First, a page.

In today’s world where the internet and digital landscape is continuously increasing, it also leads to a considerable growth in cyber threats. In order to safeguard its critical infrastructure against new, emerging global cyber threats, EU Members States need flexible and dynamic national cybersecurity strategies to fulfil its requirements.
The European Commission proposed the Network and Information Security Directive (NIS Directive) in 2013, designed to enhance the EU Member States’ national cybersecurity capabilities, improving the cooperation between the Member States, the public and the private sector, while also requiring companies in critical sectors to report major incidents to national authorities and to adopt risk management practices.
The European Parliament and the Council, in December 2015, reached an agreement on the Commission’s proposal. And in July 2016, the Parliament adopted the final Directive that entered into force in August 2016. Currently, all countries in the EU have a National Cybersecurity Strategy (NCSS) as a key policy feature, which assists them in addressing risks that have the potential to weaken the achievement of economic and social benefits from cyberspace.
Supporting the efforts of EU Member States, ENISA has been providing guidelines on how to develop, deploy and update NCSS, assessing existing strategies and outlining good practices since 2012. ENISA (the European Union Agency for Network and Information Security) is a centre of expertise for cybersecurity in Europe. It helps the EU and its countries to be better equipped and prepared to evade, detect and retort to information security issues.
Five Strategic Priorities
As cybersecurity is increasingly regarded as a horizontal and strategic national issue affecting all levels of society, the NCSS is a tool to improve the security and resilience of national infrastructures and services.
The EU’s cybersecurity strategy is expressed as five strategic priorities.
Achieving Cyber Resilience
The national cyber strategy proposes greater cooperation between public authorities and the private sector to counter cross-border cyber threats and contribute to a coordinated response in an emergency. It also identifies gaps that are still present across the EU in terms of national capabilities, coordination in cases of incidents spanning across borders, and private sector involvement and preparedness. Thus, to address these gaps, the strategy proposes the NIS Directive, along with a new regulation to extend the mandate of the ENISA.
Reducing Cyber Crime
The strategy compels those Member States that have not yet approved the Council of Europe’s Budapest Convention on Cybercrime to ratify and implement its provisions as early as possible. Also, the Commission will support the Member States in combating cybercrime and will work closely with the European Cybercrime Centre (EC3) within Europol and Eurojust to line up new policy approaches. So, it will support EC3 as the European focal point in the fight against cybercrime.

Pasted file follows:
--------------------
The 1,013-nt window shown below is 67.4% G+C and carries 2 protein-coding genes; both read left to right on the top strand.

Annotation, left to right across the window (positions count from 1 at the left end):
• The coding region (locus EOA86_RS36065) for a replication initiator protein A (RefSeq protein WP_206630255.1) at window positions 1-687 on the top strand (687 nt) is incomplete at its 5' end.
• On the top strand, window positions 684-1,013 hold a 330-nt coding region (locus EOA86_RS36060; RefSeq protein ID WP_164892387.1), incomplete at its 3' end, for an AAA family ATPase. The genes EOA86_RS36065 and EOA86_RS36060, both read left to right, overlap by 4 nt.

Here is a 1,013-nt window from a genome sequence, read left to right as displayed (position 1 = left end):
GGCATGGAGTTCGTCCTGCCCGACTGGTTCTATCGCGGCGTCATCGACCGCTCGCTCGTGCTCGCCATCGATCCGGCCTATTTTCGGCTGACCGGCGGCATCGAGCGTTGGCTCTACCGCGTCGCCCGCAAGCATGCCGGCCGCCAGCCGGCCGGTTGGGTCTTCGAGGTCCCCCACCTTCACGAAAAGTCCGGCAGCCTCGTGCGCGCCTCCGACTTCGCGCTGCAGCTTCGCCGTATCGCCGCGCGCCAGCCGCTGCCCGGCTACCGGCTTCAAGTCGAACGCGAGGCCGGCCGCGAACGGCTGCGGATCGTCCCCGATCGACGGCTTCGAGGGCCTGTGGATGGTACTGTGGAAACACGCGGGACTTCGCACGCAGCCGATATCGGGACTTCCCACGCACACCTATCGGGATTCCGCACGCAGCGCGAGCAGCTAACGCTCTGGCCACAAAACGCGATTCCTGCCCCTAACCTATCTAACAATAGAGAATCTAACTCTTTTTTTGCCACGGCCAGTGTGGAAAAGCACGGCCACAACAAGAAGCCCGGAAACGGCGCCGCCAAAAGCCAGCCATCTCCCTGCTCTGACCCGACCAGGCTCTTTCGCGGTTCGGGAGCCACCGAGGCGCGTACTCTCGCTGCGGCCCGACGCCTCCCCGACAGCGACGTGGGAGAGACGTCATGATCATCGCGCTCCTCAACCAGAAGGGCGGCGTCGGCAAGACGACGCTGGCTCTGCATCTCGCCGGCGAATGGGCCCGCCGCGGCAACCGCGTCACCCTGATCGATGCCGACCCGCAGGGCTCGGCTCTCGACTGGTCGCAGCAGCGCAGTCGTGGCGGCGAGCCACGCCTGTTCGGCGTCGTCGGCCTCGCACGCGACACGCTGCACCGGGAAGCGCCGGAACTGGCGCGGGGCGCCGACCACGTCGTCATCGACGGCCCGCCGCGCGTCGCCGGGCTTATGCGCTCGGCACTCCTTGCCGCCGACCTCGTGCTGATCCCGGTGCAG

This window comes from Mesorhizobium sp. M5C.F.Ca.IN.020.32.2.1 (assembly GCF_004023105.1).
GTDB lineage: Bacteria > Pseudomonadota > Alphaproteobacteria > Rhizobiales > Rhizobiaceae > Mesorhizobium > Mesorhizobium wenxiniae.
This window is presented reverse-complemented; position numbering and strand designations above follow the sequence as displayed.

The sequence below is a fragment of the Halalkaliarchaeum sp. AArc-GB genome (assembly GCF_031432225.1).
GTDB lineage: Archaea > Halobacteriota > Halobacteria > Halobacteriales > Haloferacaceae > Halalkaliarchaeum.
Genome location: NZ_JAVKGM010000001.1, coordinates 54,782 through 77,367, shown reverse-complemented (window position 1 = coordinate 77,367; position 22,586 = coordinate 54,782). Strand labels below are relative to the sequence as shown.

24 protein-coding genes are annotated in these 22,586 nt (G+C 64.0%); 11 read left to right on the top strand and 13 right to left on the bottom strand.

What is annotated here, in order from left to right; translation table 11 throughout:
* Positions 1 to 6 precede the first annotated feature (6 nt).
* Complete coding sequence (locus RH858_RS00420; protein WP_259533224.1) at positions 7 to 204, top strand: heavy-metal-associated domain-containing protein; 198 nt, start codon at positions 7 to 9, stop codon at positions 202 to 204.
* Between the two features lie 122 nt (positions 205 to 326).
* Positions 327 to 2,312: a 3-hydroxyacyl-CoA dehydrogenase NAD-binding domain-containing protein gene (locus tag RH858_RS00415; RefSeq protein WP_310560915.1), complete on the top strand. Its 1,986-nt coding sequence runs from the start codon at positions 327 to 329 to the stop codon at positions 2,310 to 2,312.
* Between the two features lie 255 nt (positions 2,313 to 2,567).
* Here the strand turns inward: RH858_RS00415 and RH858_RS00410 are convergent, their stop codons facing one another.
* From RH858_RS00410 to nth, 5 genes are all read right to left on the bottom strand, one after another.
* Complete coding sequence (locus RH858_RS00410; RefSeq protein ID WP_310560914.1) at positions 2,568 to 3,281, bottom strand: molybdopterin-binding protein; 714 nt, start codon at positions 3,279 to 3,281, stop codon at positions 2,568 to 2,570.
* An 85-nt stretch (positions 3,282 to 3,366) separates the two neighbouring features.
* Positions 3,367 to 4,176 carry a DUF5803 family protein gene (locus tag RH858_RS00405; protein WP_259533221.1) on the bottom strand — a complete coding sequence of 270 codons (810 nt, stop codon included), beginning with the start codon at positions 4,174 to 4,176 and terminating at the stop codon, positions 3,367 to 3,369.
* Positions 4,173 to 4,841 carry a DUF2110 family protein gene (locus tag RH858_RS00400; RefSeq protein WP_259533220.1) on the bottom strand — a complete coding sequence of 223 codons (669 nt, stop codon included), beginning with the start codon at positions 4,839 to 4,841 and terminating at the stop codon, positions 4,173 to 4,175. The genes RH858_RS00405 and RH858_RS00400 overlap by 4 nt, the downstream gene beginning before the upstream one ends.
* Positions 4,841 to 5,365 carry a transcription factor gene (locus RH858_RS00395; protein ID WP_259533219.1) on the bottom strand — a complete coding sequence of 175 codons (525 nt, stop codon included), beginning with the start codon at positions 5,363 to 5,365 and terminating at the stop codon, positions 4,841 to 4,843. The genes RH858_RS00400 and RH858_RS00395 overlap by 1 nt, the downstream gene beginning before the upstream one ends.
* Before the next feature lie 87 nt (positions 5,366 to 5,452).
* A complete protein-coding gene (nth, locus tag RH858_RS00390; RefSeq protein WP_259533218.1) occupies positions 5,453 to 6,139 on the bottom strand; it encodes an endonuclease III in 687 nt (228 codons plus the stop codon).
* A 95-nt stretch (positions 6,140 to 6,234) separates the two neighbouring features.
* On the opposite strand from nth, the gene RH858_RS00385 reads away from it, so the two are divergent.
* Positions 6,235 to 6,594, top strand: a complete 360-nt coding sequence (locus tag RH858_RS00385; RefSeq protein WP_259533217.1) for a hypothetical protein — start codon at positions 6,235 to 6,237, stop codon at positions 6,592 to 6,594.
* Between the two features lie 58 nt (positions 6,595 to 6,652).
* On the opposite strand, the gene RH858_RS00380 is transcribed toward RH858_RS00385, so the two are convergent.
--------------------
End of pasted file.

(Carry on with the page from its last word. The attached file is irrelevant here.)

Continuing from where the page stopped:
Developing Cyber Defense Capabilities Related to the Common Security and Defence Policy (CSDP)
To strengthen the cyber resilience of information systems that can support Member States’ defence and national security interests, the strategy suggests common cyber defence policy development that should focus on detection, response, and recovery from sophisticated cyber threats. Furthermore, to make sure efficient defence capabilities, recognize areas for cooperation and thwart the duplication of efforts, an EU cyber defence policy framework, cyber defence training and exercises, and dialogue and coordination between international partners, including NATO, will be developed and promoted.
Developing the Industrial and Technological Resources for Cybersecurity
As many of the global leaders providing innovative ICT products and services are located outside the EU, the strategy proposes that the Commission will foster a Europe-wide market demand for highly secure products that provide incentives for the private sector to ensure a high level of cybersecurity. It also stated that the Commission will support the development of security standards, with focusing on supply chain security, in support of the ongoing standardisation work of the European Standardisation Organisations.
Moreover, the Commission will launch a public-private platform on NIS solutions to develop incentives for the adoption of secure ICT solutions, and will develop technical guidelines and recommendations for the adoption of NIS standards and good practices in the public and private sectors, as well as use the Horizon 2020 Framework Programme for Research Innovation to accelerate R&D investments to fight against cybercrime.
Establishing a Coherent International Cyberspace Policy for EU and Promote Core EU Values
The national strategy recommends that the Commission, the High Representative, and the Member States will work towards a coherent EU International cyberspace policy to increase engagement with key international partners and organisations, along with civil society and the private sector. To address global cyber challenges, the EU will consult with organisations that are active in this field such as the Council of Europe, OECD, UN, OSCE, NATO, AU, ASEAN, and OAS. At the bilateral level, cooperation with the US will be further developed, notably in the context of the EU-US Working Group on Cyber-Security and Cyber-Crime.
To promote cyberspace as an area of freedom and fundamental rights, the strategy noted that the EU should encourage corporate social responsibility and introduce international initiatives to enhance global coordination in this field.